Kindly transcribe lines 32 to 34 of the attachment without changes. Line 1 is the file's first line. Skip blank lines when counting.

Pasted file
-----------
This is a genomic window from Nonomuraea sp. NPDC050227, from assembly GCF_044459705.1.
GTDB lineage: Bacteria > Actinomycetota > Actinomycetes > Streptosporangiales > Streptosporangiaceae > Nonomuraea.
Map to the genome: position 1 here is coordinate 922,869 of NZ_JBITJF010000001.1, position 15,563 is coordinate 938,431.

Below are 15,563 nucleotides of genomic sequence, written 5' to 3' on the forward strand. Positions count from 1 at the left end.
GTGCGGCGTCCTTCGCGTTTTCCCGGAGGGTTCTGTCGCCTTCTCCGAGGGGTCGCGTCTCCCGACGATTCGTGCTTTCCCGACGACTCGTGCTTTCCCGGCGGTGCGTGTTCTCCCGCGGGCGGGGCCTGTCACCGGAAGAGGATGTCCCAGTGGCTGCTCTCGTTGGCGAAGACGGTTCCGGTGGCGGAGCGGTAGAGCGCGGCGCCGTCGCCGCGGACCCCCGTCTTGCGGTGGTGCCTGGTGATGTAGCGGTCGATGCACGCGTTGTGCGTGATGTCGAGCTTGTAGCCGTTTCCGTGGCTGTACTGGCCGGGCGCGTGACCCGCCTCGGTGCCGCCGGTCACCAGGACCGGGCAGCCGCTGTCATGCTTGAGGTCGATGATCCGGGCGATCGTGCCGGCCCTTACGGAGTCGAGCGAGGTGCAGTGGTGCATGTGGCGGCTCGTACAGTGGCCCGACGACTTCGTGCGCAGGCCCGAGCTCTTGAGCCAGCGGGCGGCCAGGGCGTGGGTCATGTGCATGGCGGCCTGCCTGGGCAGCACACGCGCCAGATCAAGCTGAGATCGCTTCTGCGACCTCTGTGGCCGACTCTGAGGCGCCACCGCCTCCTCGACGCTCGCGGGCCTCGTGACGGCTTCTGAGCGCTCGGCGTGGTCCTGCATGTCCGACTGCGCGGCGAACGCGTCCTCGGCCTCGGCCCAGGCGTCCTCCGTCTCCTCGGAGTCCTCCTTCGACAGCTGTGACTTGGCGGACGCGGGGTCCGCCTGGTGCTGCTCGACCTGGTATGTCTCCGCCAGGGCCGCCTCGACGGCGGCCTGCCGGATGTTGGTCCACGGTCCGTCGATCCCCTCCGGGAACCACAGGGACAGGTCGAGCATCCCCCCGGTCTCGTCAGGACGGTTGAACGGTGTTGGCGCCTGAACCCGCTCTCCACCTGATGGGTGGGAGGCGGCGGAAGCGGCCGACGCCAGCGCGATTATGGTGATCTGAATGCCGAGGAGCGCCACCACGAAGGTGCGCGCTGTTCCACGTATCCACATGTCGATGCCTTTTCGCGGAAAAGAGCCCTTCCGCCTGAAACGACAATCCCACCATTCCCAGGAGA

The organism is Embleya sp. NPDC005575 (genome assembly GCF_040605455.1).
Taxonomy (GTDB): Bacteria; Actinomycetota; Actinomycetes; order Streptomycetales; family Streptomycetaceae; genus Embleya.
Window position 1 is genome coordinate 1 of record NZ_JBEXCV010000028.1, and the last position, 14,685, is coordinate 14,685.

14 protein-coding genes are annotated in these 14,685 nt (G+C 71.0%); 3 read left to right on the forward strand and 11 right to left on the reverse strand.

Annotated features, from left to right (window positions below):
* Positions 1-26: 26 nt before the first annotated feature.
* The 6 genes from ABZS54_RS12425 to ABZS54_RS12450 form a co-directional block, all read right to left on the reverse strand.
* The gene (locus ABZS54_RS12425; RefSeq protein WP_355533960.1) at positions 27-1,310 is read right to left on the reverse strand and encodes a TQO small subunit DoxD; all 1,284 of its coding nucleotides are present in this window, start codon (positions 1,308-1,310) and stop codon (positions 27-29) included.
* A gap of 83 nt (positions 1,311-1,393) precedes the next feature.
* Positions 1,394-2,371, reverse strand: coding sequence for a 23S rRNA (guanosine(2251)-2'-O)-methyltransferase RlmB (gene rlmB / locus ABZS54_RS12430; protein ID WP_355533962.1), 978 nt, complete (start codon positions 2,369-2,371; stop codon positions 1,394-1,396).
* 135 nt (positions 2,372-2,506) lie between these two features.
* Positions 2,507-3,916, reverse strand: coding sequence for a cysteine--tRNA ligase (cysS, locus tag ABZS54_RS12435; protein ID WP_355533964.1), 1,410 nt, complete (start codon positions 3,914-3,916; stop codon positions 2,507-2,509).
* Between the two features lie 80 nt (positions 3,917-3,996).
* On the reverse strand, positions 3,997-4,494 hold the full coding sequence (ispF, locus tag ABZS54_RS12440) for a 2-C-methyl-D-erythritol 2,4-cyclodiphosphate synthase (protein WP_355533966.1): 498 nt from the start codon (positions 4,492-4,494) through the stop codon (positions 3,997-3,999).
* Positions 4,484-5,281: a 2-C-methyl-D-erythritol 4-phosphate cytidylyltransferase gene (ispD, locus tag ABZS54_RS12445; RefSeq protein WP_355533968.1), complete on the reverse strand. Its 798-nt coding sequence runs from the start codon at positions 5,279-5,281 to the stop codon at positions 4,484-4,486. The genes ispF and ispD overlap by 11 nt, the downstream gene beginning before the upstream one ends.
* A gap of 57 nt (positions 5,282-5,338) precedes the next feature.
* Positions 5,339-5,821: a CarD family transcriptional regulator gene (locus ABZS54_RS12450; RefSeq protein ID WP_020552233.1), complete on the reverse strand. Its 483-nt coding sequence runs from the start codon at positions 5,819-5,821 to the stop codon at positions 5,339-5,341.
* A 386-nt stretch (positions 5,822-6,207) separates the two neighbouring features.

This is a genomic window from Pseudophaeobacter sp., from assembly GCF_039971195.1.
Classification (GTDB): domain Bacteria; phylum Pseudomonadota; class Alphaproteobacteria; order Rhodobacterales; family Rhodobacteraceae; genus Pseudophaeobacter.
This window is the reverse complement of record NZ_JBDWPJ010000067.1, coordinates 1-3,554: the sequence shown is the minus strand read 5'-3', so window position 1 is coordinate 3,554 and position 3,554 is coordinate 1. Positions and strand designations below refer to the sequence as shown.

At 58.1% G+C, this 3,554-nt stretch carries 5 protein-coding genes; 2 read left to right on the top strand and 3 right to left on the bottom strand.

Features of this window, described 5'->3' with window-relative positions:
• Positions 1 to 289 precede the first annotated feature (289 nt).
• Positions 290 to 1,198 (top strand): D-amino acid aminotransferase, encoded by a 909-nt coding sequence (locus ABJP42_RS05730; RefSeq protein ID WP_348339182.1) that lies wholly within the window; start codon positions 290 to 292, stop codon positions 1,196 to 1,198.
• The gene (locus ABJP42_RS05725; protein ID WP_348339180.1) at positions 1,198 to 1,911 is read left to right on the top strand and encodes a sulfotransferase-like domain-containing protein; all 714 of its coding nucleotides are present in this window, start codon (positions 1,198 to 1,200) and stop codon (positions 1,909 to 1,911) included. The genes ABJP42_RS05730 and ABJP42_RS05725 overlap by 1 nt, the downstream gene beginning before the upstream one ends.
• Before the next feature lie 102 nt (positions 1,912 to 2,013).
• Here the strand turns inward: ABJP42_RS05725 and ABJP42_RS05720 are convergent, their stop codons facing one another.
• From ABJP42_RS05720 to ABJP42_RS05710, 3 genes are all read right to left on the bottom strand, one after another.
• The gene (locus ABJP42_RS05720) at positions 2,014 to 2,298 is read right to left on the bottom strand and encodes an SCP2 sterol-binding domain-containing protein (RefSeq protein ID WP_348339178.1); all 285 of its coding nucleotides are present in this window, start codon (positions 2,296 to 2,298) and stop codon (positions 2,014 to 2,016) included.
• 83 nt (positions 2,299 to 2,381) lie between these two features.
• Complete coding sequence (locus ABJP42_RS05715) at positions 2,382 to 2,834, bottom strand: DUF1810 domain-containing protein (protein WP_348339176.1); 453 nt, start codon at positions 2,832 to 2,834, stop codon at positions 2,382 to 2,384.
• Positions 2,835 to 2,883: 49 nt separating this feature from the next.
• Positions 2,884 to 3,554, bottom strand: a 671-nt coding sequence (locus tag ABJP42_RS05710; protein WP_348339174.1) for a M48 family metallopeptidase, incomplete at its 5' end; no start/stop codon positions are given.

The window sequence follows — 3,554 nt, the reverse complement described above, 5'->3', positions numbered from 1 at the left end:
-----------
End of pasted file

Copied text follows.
• Before the next feature lie 102 nt (positions 1,912 to 2,013).
• Here the strand turns inward: ABJP42_RS05725 and ABJP42_RS05720 are convergent, their stop codons facing one another.
• From ABJP42_RS05720 to ABJP42_RS05710, 3 genes are all read right to left on the bottom strand, one after another.